It was amazing. The grasslands seemed to run endlessly, with no large infrastructures in sight. No pollution, no noise, nothing. It was like you could sink into it and sleep peacefully forever. Of course, the one thing that got all of us was the cold. The wind would whip up once in a while and strike us with a very cold wind. Me and my friends took loads of pictures here, especially jump shots, as the background provided for amazing photos.
When the time to go back arrived, we all had to get new horses and I couldn’t find my old horse and had to get a new one. We rode back in just one group, which I had to say was not a very good experience as we were all clumped together and apparently, some horses just don’t get along with other horses. There were times that the horses were just walking normally, and at times the handlers would hurry us up a bit as it was already dark so the horses would begin to gallop. A few of my fellow Pinoys were a bit afraid of the horses so when the horses would begin to gallop, they would begin screaming. At times, some horses would go astray and gallop on their own so the handlers had to chase after those horses to calm them. All in all though, it was a really great experience, I’d do that part again.
When we arrived back at the dining area, I had a bad cold which I got from the temperatures outside, I guess as well from the wind blowing into my face as I was horseback riding. For dinner, my friends at the table I was in decided that we should be bold and go try the lamb, so we ordered one dish of the lamb worth 380rmb and divided it among the 10 of us. It was DELISH, despite my not really tasting the dish to its full extent as my cold was sort-of blocking my sense of taste.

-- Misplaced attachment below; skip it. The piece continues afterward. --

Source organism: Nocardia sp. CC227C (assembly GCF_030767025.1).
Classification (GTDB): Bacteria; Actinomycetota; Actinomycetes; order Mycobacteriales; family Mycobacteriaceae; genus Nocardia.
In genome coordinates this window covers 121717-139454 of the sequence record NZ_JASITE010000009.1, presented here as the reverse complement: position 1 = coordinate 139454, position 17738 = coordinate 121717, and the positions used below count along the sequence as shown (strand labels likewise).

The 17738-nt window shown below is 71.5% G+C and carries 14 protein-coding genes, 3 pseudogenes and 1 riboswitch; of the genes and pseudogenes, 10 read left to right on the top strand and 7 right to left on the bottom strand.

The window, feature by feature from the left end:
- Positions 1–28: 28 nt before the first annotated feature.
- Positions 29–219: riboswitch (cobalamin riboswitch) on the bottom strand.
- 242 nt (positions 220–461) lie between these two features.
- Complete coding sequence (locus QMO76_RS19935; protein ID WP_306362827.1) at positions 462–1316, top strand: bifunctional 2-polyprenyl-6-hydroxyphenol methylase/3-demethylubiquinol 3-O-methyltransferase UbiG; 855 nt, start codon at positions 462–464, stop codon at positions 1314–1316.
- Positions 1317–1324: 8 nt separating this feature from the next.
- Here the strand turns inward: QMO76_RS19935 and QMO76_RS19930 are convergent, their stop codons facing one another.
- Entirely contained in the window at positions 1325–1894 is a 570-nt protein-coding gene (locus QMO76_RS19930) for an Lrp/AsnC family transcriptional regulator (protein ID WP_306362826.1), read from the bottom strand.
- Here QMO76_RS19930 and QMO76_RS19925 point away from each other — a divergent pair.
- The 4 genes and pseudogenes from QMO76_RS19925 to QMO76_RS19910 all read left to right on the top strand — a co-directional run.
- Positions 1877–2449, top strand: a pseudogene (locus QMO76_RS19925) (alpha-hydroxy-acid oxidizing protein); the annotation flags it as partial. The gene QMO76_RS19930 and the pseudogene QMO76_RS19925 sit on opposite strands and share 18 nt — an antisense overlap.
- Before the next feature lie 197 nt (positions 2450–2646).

In that “hotel” that our tour agency booked, we were given the option of renting 2 different kinds of rooms. One was the normal yurt that had a communal bathroom and was big enough to fit 6 people. The other more expensive yurt, which was more costly by about 50rmb would fit only 2 people but had its own bathroom. That was the solar-powered yurt.
Because I wasn’t feeling too well and wanted to avoid the extreme colds that were said to be the weather at night there in the Grasslands, I went to bed ahead of my friends. With a fleece top, as much clothes as I could fit underneath, as well as a fleece jacket and socks and leather gloves, I tried my best to sleep. Sadly, sometime in the middle of the night, I woke up to some noise outside. Apparently, again, I had been locked inside a room. Luckily though, this time, it had nothing to do with the lock from the outside. The wooden bolt on the inside had apparently fallen when someone closed the door, thus locking it.
Also, waking up made it hard to go back to sleep as the weather outside of the yurt as well as inside of the yurt was already cold. Just to get myself to feel a little warmer, I made a trip to the neighboring yurt belonging to friends and asked for a few shots of alcohol as they were already well into drinking to stave off the cold. After that, it was back to bed…..though numerous times I woke up in the middle of the night praying that morning would already come so that the weather wouldn’t be as cold. Luckily though, we were able to borrow extra blankets from the yurt of some friends who weren’t going to use them so that helped to keep away some of the cold during the night. Still, it was such an ordeal. Coming from a country that never gets that kind of temperature even during the coldest nights, considering we were in Inner Mongolia during early Autumn, it was extremely difficult to adjust.
Still, I wouldn’t mind maybe repeating that episode once again, I’ll be sure to be more prepared next time. Haha.
Travel to Inner Mongolia can be arranged via a travel agency. Large groups can head there via a bus, cheaper but takes longer, or via train which is much quicker but costlier.